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April 8, 2004

UC San Diego's University Art Gallery Presents
Eleanor Antin's The Last Days Of Pompeii

By Patricia Quill

Eleanor Antin, a pioneering conceptual artist and University of California, San Diego Emeritus Faculty, will exhibit a series of 12 large-scale color photographs titled The Last Days of Pompeii at the UC San Diego’s University Art Gallery from Apr. 17 – June 12, 2004. A reception for the artist will be held Apr. 16 from 6 to 7 p.m., and Antin will lead a walk-through of the exhibition at 5:30 p.m. Reservations are required for the walk-through, please call (858) 534 – 2107 or email

For over 30 years, Antin has engaged in a dialogue with history. She has made a career of storytelling in films, photographs and performances, and her feminist-themed work has made her one of the doyennes of the art world.

Antin’s The Last Days of Pompeii evokes narratives of a sensually decadent Roman Empire. Described by Art in America critic Eleanor Heartney as a “playful homage both to the extravagances of 19th century salon paintings (like Thomas Couture’s Romans of the Decadence) and to the Hollywood costume dramas inspired by the story of Rome in decline,” Antin’s photographs are beautiful and elaborately staged.

In her imagined Pompeii, gladiators fight to the death at a sumptuous banquet, a young girl languorously bathes in a garden pool spied on by gray haired senators, the writer Petronious celebrates his suicide with an orgy of friends and lovers, and greedy aristocrats revel in and then are asphyxiated by piles of golden coins. The resulting series of chromogenic prints are both luscious in their visceral appeal and beguiling for their multiple levels of interpretation.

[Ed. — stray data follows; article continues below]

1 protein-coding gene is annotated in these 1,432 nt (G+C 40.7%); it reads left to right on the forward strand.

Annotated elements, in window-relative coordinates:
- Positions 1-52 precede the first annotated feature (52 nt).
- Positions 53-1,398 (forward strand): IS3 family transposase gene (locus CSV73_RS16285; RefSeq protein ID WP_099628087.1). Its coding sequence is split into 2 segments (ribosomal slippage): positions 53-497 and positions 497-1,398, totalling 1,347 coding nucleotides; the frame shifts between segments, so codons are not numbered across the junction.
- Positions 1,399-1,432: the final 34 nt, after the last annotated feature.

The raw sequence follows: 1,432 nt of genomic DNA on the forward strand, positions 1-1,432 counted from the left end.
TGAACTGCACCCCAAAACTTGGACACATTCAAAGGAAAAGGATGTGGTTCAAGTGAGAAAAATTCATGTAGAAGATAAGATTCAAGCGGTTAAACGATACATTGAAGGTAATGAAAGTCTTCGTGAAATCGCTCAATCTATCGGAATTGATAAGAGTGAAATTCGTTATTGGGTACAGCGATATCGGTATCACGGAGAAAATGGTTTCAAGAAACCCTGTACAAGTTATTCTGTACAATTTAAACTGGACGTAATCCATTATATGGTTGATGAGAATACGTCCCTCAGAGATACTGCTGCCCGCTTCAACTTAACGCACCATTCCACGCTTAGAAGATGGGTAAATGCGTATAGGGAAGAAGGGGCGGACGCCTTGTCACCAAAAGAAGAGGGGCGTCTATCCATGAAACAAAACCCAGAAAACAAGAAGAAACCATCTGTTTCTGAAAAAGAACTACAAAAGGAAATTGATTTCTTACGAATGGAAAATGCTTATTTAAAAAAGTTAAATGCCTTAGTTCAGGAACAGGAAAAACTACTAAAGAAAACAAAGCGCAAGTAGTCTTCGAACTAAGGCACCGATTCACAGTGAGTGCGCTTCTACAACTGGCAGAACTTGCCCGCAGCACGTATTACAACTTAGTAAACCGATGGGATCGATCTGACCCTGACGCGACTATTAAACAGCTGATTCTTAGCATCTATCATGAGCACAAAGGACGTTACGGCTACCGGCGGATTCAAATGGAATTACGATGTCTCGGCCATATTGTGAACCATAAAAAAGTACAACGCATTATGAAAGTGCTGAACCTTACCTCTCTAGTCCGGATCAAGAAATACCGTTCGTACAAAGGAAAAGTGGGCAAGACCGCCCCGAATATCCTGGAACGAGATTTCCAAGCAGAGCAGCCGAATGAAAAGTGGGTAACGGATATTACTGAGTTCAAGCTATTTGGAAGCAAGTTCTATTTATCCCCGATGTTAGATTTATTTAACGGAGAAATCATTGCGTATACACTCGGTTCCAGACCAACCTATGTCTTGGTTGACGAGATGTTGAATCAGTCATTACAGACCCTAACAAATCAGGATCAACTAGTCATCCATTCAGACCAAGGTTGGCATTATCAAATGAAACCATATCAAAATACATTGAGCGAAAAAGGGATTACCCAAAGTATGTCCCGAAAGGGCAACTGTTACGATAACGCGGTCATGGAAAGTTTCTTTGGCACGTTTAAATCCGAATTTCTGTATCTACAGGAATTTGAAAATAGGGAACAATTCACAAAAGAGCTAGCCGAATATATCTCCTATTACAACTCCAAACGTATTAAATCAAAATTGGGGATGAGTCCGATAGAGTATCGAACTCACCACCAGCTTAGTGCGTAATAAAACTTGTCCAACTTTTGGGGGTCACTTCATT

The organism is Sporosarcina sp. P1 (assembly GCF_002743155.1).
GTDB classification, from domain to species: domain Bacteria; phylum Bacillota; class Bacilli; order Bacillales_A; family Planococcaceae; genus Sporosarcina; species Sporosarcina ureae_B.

Throughout Antin’s unfolding drama, one young woman in white watches from the periphery. One suspects, like the cursed prophetess Cassandra, she is aware of impending doom, but remains powerless because no one believes her story. Giving us a slice of history preserved in time, Antin presents a self-indulgent, self-absorbed society ignoring the warnings of imminent catastrophy. But she leaves explicit contemporary parallels (to current political and environmental situations) to the viewer’s imagination.

With the local San Diego area as the backdrop, Antin transformed parts of the UCSD campus and the Rancho Santa Fe home of fellow faculty member, Marianne McDonald, into a Roman villa. Antin, who lives in Del Mar, enlisted the participation of fellow UCSD faculty colleagues Sheldon Nodelman (Solana Beach), Newton Harrison (Del Mar) and Bennett Berger (La Jolla) as actors in her production. Well-known artist’s models from the area, along with students from UCSD’s theatre and visual arts departments, joined the visual spectacle as actors and set builders.

In an effort to shed light on her process, Antin will also screen rough video footage shot during the making of The Last Days of Pompeii and a feature on her work produced by Art:21 Art in the Twenty-First Century, which was broadcast nationally on PBS last year.

While Antin’s work continues to be shown widely in Los Angeles, New York and Europe, this exhibition represents the first time her work will be exhibited in her hometown since a 1977 exhibition at the La Jolla Museum of Art (now known as the Museum of Contemporary Art San Diego).

The focus of a 1999 retrospective at the Los Angeles County Museum of Art, Antin was the recipient of the International Art Critics Association (AICA) Best Show Award for her LACMA retrospective and The Last Days of Pompeii in 2001. In addition, Antin has received a National Foundation for Jewish Culture Media Achievement Award; a Guggenheim fellowship, an NEA Individual Artist Grant and numerous other awards. Her work is in the collections of the Jewish Museum, The Museum of Modern Art, and the Whitney Museum of American Art in New York; The Los Angeles County Museum of Art, the Art Institute of Chicago, San Francisco Museum of Modern Art and the Museum of Contemporary Art San Diego, among others.

For more information about The Last Days of Pompeii or UCSD’s University Art Gallery, call (858) 534 – 2107, email or visit us at For more information about the work of Eleanor Antin, go to

Media Contact: Patricia Quill, (858) 822-0661

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